This commitment to the social dimension of music creation is in keeping with Sakamoto's artistic direction, and has contributed more to his creative vision than any current of aesthetics. It is a reflection of Sakamoto's grounding in concrete experience, and it is through this tangible relationship to the role of the artist in our culture that he has developed such a close rapport with his audience. Unlike self-important rock stars who disown their early work once it becomes too widely accepted, Sakamoto is happy to pander to his audience and play old favorites in new configurations. In fact, his Playing the Piano tour consisted mostly of solo piano renditions of material from his back catalog. The composer admits that one of his dreams is to play in a very small room to an audience of only four or five people. A lofty goal for someone who was selling out Japan's biggest venues at the start of his career.

Perhaps Sakamoto's genre-jumping, experimental impulses and his versatile role as a musician, actor and visual artist come from a deep understanding of the impermanent nature of ideas, or maybe they come from an inborn rejection of overarching hierarchical structures. More likely, the man in the military uniform wearing blush and eyeliner is simply curious enough to get his hands dirty. Colonel Yanoi may indeed be as serious and uptight as the bizarre music suggests as he crosses that dangerous checkpoint. Ryuichi Sakamoto, however, is clearly in it for the laughs.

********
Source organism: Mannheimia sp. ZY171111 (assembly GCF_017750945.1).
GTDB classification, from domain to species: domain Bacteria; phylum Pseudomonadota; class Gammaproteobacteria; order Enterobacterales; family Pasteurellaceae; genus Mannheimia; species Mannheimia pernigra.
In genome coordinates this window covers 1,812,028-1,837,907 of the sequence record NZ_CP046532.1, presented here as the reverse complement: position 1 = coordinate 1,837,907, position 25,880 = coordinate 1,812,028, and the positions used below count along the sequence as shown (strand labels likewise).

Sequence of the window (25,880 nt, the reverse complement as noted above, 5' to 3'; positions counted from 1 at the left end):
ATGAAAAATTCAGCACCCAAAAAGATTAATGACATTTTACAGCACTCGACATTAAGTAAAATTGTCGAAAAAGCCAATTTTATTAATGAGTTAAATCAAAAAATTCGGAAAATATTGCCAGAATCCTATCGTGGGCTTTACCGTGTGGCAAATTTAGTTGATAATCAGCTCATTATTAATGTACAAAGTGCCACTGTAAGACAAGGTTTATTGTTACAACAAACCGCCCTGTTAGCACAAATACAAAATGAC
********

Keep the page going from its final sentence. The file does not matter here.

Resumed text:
Sources

Research for this essay was taken from a range of YouTube videos, magazine articles, interviews and conversations including:

Kai “Oswald" Seidler. Behind the Matrix: A Ryuichi Sakamoto Discography. Accessed 5/3/2011. http://oswaldism.de/disc/sakamoto/details.php#tkors

“Paul". Ryuichi Sakamoto Fan site. Accessed 5/3/2011. http://www.ryuichisakamoto.info/ See especially: Interviews section.

Wikipedia: Ryuichi Sakamoto. From Wikipedia, the Free Encyclopedia. Accessed 5/3/2011. http://en.wikipedia.org/wiki/Ryuichi_Sakamoto See also: articles for individual albums.

Sakamoto, Ryuichi et al. siteSakamoto. Official Ryuichi Sakamoto website. Accessed 5/3/2011. http://www.sitesakamoto.com/

Sakamoto, Ryuichi. @ryuichisakamoto Twitter feed. Accessed 5/3/2011. http://www.twitter.com/ryuichisakamoto/

Sakamoto, Ryuichi et al. Ryuichi Sakamoto YouTube channel. Accessed 5/3/2011. http://www.youtube.com/user/rskmt09 See also: related videos.

Yamaguchi Center for Arts and Media. Ryuichi Sakamoto + Shiro Takatani: LIFE - fluid, invisible, inaudible... Press release, 2007. Accessed 5/3/2011. http://libra.ycam.jp/en/press/LIFEfii_release_e.pdf

Gilchrist, Todd. Exclusive: Composer Ryuichi Sakamoto On Life Beyond ‘The Last Emperor'. Cinematical blog on moviefone, Nov 26th 2010. Accessed 5/3/2011. http://blog.moviefone.com/2010/11/26/exclusive-composer-ryuichi-sakamoto-on-life-beyond-the-last-em/

Oshima, Nagisa. Merry Christmas, Mr Lawrence. Universal Pictures, 1983.

Schnipper, Matthew. Interview: Ryuichi Sakamoto. In The Fader Magazine online, Oct 12 2010. Accessed 5/3/2011. http://www.thefader.com/2010/10/12/interview-ryuichi-sakamoto


Special thanks to Robert Christgau for editing and arranging for this article. And thanks to Roger Trilling, former manager and close friend of Ryuichi Sakamoto, to whom I owe particular gratitude and was nice enough to do a personal interview.